Apologies, I feel a rant coming on, but before I start, can anybody tell me if they watched any UEFA Cup…I mean Europa League matches last night? No? I thought not. And I don’t think British fans are alone in shunning the competition, which is rapidly becoming irrelevant.

For too long now, the UEFA Cup has been like the retarded brother who lives in the loft. (OK, perhaps a touch too far, but you get my drift.) Nobody talks about it, nobody does anything about the problem. And the plans UEFA released to ‘revamp’ this year’s tournament seem to have made it even more unpopular.

Of course, the primary reason why the Europa League is unpopular is very simple: it is not the Champions League. Indeed, UEFA have allowed that many sides into the Champions League, there aren’t really any glamour ties left in the secondary competition. UEFA themselves acknowledged this when they started to allow sides who finished third in their Champions League groups into the UEFA Cup (something else I don’t agree with, but I can understand their view-point.)

This truly is to the detriment of UEFA and to us, the viewing public, as well as undermining the premier competition. I’ve said before of my feelings about allowing 4 teams from one country into the Champions League, especially when that involves league champions of smaller nations missing out. But now this is causing considerable problems to the integrity of this competition.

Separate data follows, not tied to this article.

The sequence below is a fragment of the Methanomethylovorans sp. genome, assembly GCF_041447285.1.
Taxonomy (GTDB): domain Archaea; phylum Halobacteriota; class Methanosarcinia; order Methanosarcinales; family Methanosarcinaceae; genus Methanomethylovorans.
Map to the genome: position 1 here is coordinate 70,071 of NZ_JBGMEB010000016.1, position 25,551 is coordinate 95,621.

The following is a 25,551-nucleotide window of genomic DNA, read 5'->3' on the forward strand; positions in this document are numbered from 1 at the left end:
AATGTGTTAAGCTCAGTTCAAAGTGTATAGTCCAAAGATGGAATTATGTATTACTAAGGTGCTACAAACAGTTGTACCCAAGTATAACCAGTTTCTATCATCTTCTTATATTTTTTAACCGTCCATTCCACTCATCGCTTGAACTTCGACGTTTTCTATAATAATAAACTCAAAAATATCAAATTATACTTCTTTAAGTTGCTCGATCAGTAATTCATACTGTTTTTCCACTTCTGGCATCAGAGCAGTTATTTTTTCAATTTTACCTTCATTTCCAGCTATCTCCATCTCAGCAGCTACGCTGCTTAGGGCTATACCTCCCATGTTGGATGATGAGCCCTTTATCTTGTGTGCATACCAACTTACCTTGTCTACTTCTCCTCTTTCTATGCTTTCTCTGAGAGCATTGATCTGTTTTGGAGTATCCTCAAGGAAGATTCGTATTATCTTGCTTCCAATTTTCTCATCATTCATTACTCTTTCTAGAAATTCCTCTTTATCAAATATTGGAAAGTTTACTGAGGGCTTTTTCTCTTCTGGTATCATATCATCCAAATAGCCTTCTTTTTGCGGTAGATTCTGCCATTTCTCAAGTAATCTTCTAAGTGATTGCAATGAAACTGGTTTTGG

I was reading a message board lately where a fan said the Champions League is better as it is, with 4 English sides rather than the likes of (and these are his words, not mine) “FC Drakula”. I’m sorry, I entirely disagree. The competition is called the Champions League after all, so what right do a fourth placed team have to take the place of a side who have won their own domestic championship?

Now a proposal to go back to ‘just’ league champions is probably never going to happen, as UEFA shot themselves in the foot when they started to allow second-placed clubs into the competition in 1997. But why should one country be allowed four representatives when the champions of other nations do not qualify? The obvious answer is money, and the belief that Arsenal and the like are more profitable than the likes of the Hungarian champions, for example. True enough, but is this primarily a football tournament or a business enterprise?

Platini has said himself that he would like to see more league champions qualifying for the Champions League. There’s a simple proposal: take some of the additional spots off the bigger leagues. After all, is coming FOURTH really worth a place in the CHAMPIONS League? OK, these sides only get into the qualifying rounds, but they are always seeded to ensure the bigger sides qualify. Without these big clubs, the smaller sides have a realistic chance of earning what they should achieve anyway due to their championship trophy.

This would in turn push some of the bigger clubs back into the UEFA Cup (this year’s competition would have included Arsenal, Fiorentina, Athletico Madrid, Stuttgart, Lyon and Zenit St Petersburg, to name just a few) which would breathe a new lease of life into the competition.

I’d then ensure the UEFA Cup (I’m tired of calling it the Europa League already) goes back to a knockout competition, with unseeded draws. Club managers are almost disappointed to qualify for the UEFA Cup because of the sheer number of games involved. However, a straight knockout would make it more appealing to managers, who would have less matches to play, and to supporters, who would enjoy the excitement of a knockout competition.

And voila, just like that, the UEFA Cup is restored. Now to find Platini’s email address…